Stephen Claus – Duties of directors of a company

Duties of directors of a company

In this blog we identify what the duties attached to a director of a charitable company are, so that directors or prospective directors might identify what their obligations under law are.  Most new charity’s established now are a company.  A director of a charitable company may be described as a Trustee.  Here we review the position under company law and then at the end of the blog is a table to compare the duties of a director with those of a charity trustee.  They remarkably close!

  1. Introduction

The Companies Act 2006 (references to section numbers are references to this Act) codified seven duties of company directors that were previously only set out in common law. The duties are owed by the directors of a company to the company.

Directors of a company also have obligations to file certain documents with Companies House during the lifetime of a company.

These Companies Act duties and obligations are set out in this briefing note.

  1. The Duties

Duty to act within powers (section 171)

A director must act in accordance with the company’s constitution and must only exercise his powers for their proper purpose. This duty replaces the common law principle under which directors must act within the powers conferred on them by the company’s memorandum and articles and exercise their powers for proper purposes.

A company’s constitution is widely defined, to include:

  • The company’s Articles;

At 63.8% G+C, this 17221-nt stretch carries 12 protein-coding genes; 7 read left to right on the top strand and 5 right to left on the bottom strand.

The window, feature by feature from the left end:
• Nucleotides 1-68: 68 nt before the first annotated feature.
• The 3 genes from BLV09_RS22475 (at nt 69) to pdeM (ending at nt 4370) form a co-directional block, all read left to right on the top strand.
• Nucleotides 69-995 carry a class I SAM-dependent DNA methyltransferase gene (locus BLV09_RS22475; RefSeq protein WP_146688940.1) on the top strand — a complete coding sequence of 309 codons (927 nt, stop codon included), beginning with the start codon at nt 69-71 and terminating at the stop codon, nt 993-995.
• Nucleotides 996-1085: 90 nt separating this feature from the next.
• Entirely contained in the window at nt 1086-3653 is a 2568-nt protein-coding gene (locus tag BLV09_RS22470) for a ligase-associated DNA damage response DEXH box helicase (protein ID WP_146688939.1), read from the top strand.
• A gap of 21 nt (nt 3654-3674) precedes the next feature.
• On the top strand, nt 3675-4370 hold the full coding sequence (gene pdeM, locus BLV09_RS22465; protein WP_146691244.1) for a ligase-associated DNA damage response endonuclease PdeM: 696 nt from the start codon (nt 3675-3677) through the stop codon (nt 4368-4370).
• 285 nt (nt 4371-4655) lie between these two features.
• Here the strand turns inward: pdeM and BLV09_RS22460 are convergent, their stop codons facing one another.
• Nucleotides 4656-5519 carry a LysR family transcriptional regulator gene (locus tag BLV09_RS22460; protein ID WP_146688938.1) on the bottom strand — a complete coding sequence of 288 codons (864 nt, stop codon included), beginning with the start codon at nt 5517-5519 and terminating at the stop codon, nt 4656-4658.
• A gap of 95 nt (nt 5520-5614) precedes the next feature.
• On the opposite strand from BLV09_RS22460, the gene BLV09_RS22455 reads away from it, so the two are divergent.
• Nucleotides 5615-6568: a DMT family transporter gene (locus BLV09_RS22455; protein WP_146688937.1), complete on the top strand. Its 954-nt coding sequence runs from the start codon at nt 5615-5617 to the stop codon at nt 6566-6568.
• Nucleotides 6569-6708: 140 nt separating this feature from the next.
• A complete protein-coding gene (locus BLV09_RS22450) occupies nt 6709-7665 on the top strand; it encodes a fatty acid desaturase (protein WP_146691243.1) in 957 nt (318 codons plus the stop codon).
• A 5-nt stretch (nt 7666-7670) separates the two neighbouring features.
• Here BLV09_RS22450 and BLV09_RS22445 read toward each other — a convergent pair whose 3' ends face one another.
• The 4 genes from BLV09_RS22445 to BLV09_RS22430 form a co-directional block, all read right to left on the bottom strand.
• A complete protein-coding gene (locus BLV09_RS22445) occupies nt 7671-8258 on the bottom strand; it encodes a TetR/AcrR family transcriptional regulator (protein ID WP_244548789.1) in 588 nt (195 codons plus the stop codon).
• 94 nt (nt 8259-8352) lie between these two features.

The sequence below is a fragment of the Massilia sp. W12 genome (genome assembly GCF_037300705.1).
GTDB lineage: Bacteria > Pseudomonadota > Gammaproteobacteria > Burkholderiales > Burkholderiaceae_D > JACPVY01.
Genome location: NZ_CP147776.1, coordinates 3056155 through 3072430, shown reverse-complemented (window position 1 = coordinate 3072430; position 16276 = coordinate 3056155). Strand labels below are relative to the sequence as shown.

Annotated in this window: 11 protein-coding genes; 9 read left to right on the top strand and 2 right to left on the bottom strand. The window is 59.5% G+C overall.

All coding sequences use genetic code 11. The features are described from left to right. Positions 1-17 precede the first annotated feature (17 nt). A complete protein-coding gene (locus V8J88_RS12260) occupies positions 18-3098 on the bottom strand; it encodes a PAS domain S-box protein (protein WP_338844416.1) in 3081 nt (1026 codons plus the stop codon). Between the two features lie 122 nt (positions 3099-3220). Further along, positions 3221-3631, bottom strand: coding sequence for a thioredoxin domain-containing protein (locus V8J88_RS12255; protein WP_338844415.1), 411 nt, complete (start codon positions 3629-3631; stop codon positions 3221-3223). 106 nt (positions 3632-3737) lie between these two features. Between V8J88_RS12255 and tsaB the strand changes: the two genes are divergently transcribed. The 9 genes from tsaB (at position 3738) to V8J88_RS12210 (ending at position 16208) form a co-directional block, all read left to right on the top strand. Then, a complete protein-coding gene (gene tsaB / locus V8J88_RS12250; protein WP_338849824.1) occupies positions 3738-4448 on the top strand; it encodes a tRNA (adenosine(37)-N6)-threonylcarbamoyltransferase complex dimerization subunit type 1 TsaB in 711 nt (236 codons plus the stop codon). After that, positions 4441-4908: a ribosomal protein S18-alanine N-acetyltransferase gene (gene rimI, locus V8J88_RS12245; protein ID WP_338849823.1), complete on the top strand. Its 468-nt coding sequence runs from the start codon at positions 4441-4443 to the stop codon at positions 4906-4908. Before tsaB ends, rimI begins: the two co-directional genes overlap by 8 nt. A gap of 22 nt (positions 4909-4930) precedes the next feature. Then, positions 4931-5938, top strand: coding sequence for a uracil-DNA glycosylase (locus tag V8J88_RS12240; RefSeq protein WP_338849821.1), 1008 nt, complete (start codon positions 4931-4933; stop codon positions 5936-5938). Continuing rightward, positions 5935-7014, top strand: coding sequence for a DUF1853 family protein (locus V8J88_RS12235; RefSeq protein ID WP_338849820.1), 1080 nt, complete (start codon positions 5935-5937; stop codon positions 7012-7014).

• Decisions taken in accordance with the Articles and other decisions taken by the members or a class of them if they can be regarded as decisions of the company;
  • Any resolutions and agreements affecting a company’s constitution.

Duty to promote the success of the company (section 172)

Section 172 provides that a director must act in the way he considers, in good faith, would be most likely to promote the success of the company for the benefit of its members (or beneficiaries) as a whole. In so doing, the director must have regard (among other matters) to:

  • The likely consequences of any decision in the long term.
  • The interests of the company’s employees.
  • The need to foster the company’s business relationships with suppliers, customers and others.
  • The impact of the company’s operations on the community and the environment.
  • The desirability of the company maintaining a reputation for high standards of business conduct.
  • The need to act fairly as between the beneficiaries of the company.

The duty is subject to any enactment or rule of law requiring directors in certain circumstances to consider or act in the interests of the creditors of the company. Accordingly, the duty is displaced when the company is insolvent, and may be modified by an obligation to have regard to the interests of creditors as the company nears insolvency.

Duty to exercise independent judgment (section 173)

A director must exercise independent judgment. The duty will not be infringed by a director acting in accordance with an agreement entered into by the company that restricts the future exercise of the directors’ discretion or in a way authorised by the company’s constitution. It follows that any powers of delegation should be set out in the articles.

This duty will not prevent directors relying on advice, as long as the directors exercise their own judgment in deciding whether or not to follow the advice.